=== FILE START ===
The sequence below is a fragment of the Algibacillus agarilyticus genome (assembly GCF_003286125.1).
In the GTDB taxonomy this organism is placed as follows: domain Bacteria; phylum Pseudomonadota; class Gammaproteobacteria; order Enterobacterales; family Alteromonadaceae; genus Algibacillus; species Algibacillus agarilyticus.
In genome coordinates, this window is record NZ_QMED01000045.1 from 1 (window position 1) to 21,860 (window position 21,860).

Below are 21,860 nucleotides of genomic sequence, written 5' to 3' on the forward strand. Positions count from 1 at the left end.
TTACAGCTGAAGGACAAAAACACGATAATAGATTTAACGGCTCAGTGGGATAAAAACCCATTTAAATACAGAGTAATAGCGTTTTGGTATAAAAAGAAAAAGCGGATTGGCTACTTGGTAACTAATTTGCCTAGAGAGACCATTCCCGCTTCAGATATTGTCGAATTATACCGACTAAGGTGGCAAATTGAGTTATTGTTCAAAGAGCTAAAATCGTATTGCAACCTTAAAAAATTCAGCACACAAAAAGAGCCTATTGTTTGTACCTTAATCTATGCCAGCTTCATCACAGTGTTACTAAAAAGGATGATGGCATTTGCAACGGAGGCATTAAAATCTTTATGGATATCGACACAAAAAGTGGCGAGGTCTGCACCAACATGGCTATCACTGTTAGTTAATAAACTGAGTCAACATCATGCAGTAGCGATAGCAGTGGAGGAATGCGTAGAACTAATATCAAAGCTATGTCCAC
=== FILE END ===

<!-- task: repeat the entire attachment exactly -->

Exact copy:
The sequence below is a fragment of the Algibacillus agarilyticus genome (assembly GCF_003286125.1).
In the GTDB taxonomy this organism is placed as follows: domain Bacteria; phylum Pseudomonadota; class Gammaproteobacteria; order Enterobacterales; family Alteromonadaceae; genus Algibacillus; species Algibacillus agarilyticus.
In genome coordinates, this window is record NZ_QMED01000045.1 from 1 (window position 1) to 21,860 (window position 21,860).

Below are 21,860 nucleotides of genomic sequence, written 5' to 3' on the forward strand. Positions count from 1 at the left end.
TTACAGCTGAAGGACAAAAACACGATAATAGATTTAACGGCTCAGTGGGATAAAAACCCATTTAAATACAGAGTAATAGCGTTTTGGTATAAAAAGAAAAAGCGGATTGGCTACTTGGTAACTAATTTGCCTAGAGAGACCATTCCCGCTTCAGATATTGTCGAATTATACCGACTAAGGTGGCAAATTGAGTTATTGTTCAAAGAGCTAAAATCGTATTGCAACCTTAAAAAATTCAGCACACAAAAAGAGCCTATTGTTTGTACCTTAATCTATGCCAGCTTCATCACAGTGTTACTAAAAAGGATGATGGCATTTGCAACGGAGGCATTAAAATCTTTATGGATATCGACACAAAAAGTGGCGAGGTCTGCACCAACATGGCTATCACTGTTAGTTAATAAACTGAGTCAACATCATGCAGTAGCGATAGCAGTGGAGGAATGCGTAGAACTAATATCAAAGCTATGTCCAC